A friend of mine is miffed at her boyfriend for not making good on a promise to take her to Europe for a recent birthday.
Considering all the issues plaguing people today, a delayed foreign holiday doesn't really seem so bad. At least, that was my initial thought.
However, my friend said, it's not about the trip itself; it's about him saying he was going to do something and then not doing it. It's about the follow-through.
I saw her point, but I also think I have some sympathy for a person who has the best of intentions without the best execution. I sometimes fall into that category, although typically I'm breaking promises I've made to myself.
"Don't you think she's being too hard on him?" I asked Joe, expecting him to validate my perspective.
"No," he replied, bluntly. "If I told you I was going to take you to Prague and I didn't, you'd be mad at me."
He's right, and this is one of the reasons I love my boyfriend. He doesn't let me get away with anything. In the spirit of honesty, I should say that the aforementioned sympathy doesn't always extend to him if he doesn't follow through on something he says he will do. For the record, I have never claimed to be devoid of hypocrisy.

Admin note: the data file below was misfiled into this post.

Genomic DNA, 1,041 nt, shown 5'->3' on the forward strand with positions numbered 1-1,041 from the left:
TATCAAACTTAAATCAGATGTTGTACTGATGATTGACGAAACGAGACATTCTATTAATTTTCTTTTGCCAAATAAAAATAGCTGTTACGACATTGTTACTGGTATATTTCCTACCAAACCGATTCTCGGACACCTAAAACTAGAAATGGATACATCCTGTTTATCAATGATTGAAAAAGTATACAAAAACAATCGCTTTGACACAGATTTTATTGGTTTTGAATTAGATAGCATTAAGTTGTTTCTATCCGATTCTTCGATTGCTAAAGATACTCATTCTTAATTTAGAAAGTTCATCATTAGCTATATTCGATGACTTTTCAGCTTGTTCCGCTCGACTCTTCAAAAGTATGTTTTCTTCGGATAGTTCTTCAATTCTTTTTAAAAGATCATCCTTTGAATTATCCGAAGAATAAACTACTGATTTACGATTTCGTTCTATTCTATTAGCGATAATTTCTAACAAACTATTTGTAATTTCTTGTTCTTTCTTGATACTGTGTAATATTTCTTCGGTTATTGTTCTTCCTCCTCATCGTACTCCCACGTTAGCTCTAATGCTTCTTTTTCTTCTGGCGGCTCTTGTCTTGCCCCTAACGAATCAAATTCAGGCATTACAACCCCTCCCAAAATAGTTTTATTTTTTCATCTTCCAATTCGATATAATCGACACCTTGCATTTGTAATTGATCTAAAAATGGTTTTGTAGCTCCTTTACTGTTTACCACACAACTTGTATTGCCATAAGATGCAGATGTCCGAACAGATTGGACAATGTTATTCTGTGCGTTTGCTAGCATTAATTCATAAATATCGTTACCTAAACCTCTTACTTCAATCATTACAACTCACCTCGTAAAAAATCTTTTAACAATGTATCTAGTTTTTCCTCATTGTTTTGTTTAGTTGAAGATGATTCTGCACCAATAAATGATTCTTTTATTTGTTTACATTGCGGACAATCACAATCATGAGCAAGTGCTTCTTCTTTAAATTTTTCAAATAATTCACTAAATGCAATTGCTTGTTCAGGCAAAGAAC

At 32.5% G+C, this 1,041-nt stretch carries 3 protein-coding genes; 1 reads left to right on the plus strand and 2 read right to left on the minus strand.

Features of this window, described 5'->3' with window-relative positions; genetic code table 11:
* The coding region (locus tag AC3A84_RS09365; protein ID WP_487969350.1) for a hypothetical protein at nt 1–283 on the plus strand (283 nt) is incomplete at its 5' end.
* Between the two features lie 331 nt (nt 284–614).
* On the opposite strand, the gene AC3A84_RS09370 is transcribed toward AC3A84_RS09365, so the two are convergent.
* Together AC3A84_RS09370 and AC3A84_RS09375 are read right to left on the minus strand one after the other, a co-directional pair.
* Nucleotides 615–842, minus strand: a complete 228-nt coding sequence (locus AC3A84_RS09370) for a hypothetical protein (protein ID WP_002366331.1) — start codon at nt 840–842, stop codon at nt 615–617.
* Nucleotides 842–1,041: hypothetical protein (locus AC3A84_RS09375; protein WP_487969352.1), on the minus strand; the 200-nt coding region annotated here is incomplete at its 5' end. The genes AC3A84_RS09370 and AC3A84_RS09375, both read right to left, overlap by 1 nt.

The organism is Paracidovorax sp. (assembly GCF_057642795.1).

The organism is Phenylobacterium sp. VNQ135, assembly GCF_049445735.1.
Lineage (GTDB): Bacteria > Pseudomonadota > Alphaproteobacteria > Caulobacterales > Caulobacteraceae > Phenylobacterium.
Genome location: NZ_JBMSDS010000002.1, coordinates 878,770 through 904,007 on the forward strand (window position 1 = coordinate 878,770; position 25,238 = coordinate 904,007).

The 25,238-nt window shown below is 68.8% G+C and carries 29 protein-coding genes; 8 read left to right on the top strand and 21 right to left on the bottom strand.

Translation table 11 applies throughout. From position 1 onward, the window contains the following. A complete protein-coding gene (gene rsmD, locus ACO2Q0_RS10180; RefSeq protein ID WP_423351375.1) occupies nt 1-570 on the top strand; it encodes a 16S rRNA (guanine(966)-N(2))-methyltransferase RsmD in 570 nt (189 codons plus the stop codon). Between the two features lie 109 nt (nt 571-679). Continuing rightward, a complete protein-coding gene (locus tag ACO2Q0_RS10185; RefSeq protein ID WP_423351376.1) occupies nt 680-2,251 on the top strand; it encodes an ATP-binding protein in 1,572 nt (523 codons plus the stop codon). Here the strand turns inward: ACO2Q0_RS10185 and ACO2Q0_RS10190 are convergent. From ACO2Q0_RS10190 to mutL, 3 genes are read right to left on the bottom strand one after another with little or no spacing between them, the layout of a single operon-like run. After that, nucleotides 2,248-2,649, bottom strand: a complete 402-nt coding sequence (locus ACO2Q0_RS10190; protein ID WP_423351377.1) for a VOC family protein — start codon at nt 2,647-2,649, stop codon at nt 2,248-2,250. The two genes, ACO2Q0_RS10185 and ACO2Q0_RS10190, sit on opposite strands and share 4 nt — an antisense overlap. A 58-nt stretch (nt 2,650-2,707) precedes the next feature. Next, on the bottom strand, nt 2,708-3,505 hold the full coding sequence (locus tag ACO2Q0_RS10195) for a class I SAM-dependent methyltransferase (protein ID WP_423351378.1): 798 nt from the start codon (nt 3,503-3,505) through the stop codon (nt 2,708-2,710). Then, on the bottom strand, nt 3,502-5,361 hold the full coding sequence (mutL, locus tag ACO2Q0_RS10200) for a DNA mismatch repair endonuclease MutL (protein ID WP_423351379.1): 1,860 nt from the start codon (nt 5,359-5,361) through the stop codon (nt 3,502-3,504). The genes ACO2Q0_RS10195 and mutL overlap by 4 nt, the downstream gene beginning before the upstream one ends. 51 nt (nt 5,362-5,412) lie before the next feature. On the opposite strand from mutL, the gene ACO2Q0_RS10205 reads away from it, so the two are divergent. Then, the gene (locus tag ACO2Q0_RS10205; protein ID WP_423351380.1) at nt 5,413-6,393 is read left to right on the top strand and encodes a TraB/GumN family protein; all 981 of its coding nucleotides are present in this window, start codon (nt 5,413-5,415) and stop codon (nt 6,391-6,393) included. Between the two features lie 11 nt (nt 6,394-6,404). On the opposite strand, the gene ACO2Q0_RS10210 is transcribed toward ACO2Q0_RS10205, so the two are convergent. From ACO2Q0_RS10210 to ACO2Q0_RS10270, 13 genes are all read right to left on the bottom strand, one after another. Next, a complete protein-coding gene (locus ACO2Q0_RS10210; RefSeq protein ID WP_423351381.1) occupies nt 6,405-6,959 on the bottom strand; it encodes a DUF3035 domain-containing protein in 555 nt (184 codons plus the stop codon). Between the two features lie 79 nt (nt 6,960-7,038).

Another trusted friend agreed: You say you're going to do something, you make good on it.
I think I can offer a solution: Don't talk about things; do them. I think that can also be translated as "actions speak louder than words."
To use another cliché, however, it does in fact take two to tango. So while he screwed up by saying he would do something and then didn't do it, perhaps she could have been a bit more gracious about it, even if her irritation was entirely founded.
Sometimes relationships are about taking that box of lemons your partner gives you and, instead of saying, "Hey, why are you giving me lemons, you jerk," you sigh, pull out the butter and tell him, "OK, start separating the eggs. We're going to make lemon meringue pie."
But promises should not be presents. Unless you've bought the plane tickets or you have several dates in mind and just need to choose the best one, never say "I want to take you to Prague for your birthday." Take her out to dinner and give her a necklace or something. Then, another day, say "I want to go to Prague with you. Let's find a time and plan a trip."
Yes, it's not as romantic, but at least you're not that guy who didn't follow through.
Contact Holly Leber at firstname.lastname@example.org or 423-757-6391. Follow her on Twitter at twitter.com/hollyleber. Subscribe to her on Facebook at facebook.com/holly.j.leber.